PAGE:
Four More Shots Please (Season 2) Review: Why The Second Season Works Far Better Than the First One
Four More Shots Please Review: The second season of Amazon Prime’s show on women and relationships has just dropped and it’s a fun watch
I have to admit. I absolutely disliked the first season of Four More Shots Please! (FMSP) – the Amazon Prime series on single women that was a desified take on the iconic Sex and the City (SATC). Four women, their confusions about love, life, sex and dilemmas etc etc – the template was ready, it was just waiting to be extracted to the urban Indian landscape. And that’s what FMSP essentially did! The fact that it took over 20 years for a show like this to be made in India says a lot about our programming but better late than never! So three cheers to the OTT platforms that have finally brought direct conversations about sex and female sexuality to our TV, computer and mobile phone screens.
Now, the reason why I didn’t think much of the first season was because while it was sufficiently Indianised, for urban viewers who have devoured American shows like Friends, SATC and others, there was nothing new or refreshing about Four More Shots Please. The women seemed to belong to another planet, the stereotyping about single, urban women grated on your nerves, their problems were devoid of any context to Indian existential realities and the overall treatment was too flaky and superficial to make an impact. Nevertheless it was an easy watch even if it didn’t leave any deep impression or offer food and drinks for thought.
With these prejudices in mind, the expectation bar for the second season was really low. Perhaps that’s the cue! Or perhaps it was because after eight or nine episodes, you get used to the characters of a show and accept them for what they are and start to (unwittingly) build an affinity towards them. Whatever be the rationale, but fact is that the second season of Four More Shots Please is way better than the first. It’s breezy, entertaining, fun and eminently watchable – just right to lighten your mood virtually with your gal pals amidst the lockdown.
Season 2 begins with the ladies – Damini (Sayani Gupta), Anjana (Kriti Kulhari), Siddhi (Maanvi Gagroo) and Umang (Bani J), heading to Istanbul, ostensibly to come to the rescue of one of them who’s having a breakdown. Of course, it’s evident that the sequence has been added just to get a nice trip to Turkey but what the heck! The city looks gorgeous, the women are chic (the styling game has been upped and the episodes look glam with the first one featuring a dishy-looking Turk) and it certainly makes you want to pack your bags and fly to Istanbul (hopefully, after the Corona-scare is over and the skies open up again!). But disappointingly, the sojourn ends soon and they are back to India where the rest of the drama unfolds.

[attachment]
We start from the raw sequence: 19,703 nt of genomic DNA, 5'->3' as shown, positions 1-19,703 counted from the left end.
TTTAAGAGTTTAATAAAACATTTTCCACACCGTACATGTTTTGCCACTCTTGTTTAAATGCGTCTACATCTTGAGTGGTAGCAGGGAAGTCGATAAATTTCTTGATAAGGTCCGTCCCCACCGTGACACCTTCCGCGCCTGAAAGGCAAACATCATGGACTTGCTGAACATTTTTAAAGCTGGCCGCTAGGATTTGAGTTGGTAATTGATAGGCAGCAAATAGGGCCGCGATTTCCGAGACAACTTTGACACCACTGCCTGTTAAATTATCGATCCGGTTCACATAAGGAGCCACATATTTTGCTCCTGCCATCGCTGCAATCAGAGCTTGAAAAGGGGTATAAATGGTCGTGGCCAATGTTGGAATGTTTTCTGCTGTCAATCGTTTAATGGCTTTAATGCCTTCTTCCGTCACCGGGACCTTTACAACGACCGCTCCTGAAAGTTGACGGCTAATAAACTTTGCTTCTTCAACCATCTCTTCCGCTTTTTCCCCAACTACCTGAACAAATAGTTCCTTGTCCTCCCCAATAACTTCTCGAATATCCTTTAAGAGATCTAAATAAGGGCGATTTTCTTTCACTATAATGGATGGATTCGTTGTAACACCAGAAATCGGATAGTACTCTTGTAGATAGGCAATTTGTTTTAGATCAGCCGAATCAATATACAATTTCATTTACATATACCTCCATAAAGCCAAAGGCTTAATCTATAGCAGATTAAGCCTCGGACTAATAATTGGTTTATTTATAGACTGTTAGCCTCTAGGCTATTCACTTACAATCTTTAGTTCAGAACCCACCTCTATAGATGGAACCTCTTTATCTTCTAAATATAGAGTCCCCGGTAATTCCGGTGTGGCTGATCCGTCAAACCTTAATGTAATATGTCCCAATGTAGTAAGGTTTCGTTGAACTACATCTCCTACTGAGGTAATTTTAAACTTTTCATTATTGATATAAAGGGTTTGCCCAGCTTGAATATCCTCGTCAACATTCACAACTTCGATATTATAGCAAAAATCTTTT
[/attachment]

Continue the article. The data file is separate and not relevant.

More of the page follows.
The drama isn’t much, to be honest, at least in the first few episodes. Anjana continues to grapple with single parenthood, dealing with an ex husband who she still has feelings for and having conflicting emotions about a younger man. Umang gets back on the road with her bisexual lover (Lisa Ray). Damini is still searching for her true love while Siddhi, who was Ms Clueless, finally gets to discover herself. In other words, the highs and the lows do not cause the viewer too much excitement or stress, and the episodes glide along smoothly. Which is just what we want during these depressing times! Women can have fun, they can be goofy and just because they are privileged doesn’t mean their concerns aren’t real even if not earth-shattering. The first season didn’t get that balance right but this one certainly does.
Also, what has changed slightly from the first season is that the women seem to have more purpose and concrete issues to deal with other than just a confused sex life. Damini is tackling a crisis regarding a controversial unpublished book, Umang is helping her lover come out of a mental breakdown, Siddhi finds a meaningful career, and Anjana faces sexism at work head on. Unlike FMSP 1 that also portrayed these problems but in a rather flippant way, almost as an afterthought, this season appears to be more serious about them and makes strong arguments too. For instance, Anjana’s misogynist boss comes across as very real while Siddhi’s new found career as a standup comic delivers some excellent punches. The dialogues are pretty on-point and witty. Tampons, sex, gigolos – there is a lot of dirty girl talk going on and they all seem very natural. As I mentioned above, the second season comes across as far more relatable than the first; the growing comfort level between the actors among themselves and with us, clearly evident.
And then there are the men – the most integral part of a show about women and their relationships. This aspect is very, very predictable. You know who is going to sleep with whom next but that’s not necessarily a bad thing. Of course, we don’t really get a Mr Big or Aidan (SATC) but Samir Kocchar makes a handsome debut. Neil Bhoopalan is easy on the eyes. Also, thankfully, the makers have retained Milind Soman as lucky Damini’s sexy gynaec who is a friend-phil-part time boyfriend rolled into one. Now, what is there to complain? Pass on the drink please! Need a shot while in quarantine!